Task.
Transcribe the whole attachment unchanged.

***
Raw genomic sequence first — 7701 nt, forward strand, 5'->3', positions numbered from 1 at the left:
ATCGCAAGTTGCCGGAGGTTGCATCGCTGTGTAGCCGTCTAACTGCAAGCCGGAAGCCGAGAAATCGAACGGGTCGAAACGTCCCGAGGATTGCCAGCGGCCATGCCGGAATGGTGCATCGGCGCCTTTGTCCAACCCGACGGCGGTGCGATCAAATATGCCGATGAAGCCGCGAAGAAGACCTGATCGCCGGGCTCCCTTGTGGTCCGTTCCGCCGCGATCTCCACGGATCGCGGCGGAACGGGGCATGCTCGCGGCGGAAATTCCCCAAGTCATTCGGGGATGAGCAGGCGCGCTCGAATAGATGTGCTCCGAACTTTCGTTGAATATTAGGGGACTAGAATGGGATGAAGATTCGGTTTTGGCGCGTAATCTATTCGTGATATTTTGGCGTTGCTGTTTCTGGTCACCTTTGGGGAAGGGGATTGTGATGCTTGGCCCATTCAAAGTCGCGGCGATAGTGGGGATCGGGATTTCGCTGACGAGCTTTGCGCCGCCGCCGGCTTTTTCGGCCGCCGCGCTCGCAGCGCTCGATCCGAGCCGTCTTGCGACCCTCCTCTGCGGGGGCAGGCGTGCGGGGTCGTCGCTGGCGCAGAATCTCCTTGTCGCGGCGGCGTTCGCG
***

Raw genomic sequence first — 7701 nt, forward strand, 5'->3', positions numbered from 1 at the left:
ATCGCAAGTTGCCGGAGGTTGCATCGCTGTGTAGCCGTCTAACTGCAAGCCGGAAGCCGAGAAATCGAACGGGTCGAAACGTCCCGAGGATTGCCAGCGGCCATGCCGGAATGGTGCATCGGCGCCTTTGTCCAACCCGACGGCGGTGCGATCAAATATGCCGATGAAGCCGCGAAGAAGACCTGATCGCCGGGCTCCCTTGTGGTCCGTTCCGCCGCGATCTCCACGGATCGCGGCGGAACGGGGCATGCTCGCGGCGGAAATTCCCCAAGTCATTCGGGGATGAGCAGGCGCGCTCGAATAGATGTGCTCCGAACTTTCGTTGAATATTAGGGGACTAGAATGGGATGAAGATTCGGTTTTGGCGCGTAATCTATTCGTGATATTTTGGCGTTGCTGTTTCTGGTCACCTTTGGGGAAGGGGATTGTGATGCTTGGCCCATTCAAAGTCGCGGCGATAGTGGGGATCGGGATTTCGCTGACGAGCTTTGCGCCGCCGCCGGCTTTTTCGGCCGCCGCGCTCGCAGCGCTCGATCCGAGCCGTCTTGCGACCCTCCTCTGCGGGGGCAGGCGTGCGGGGTCGTCGCTGGCGCAGAATCTCCTTGTCGCGGCGGCGTTCGCG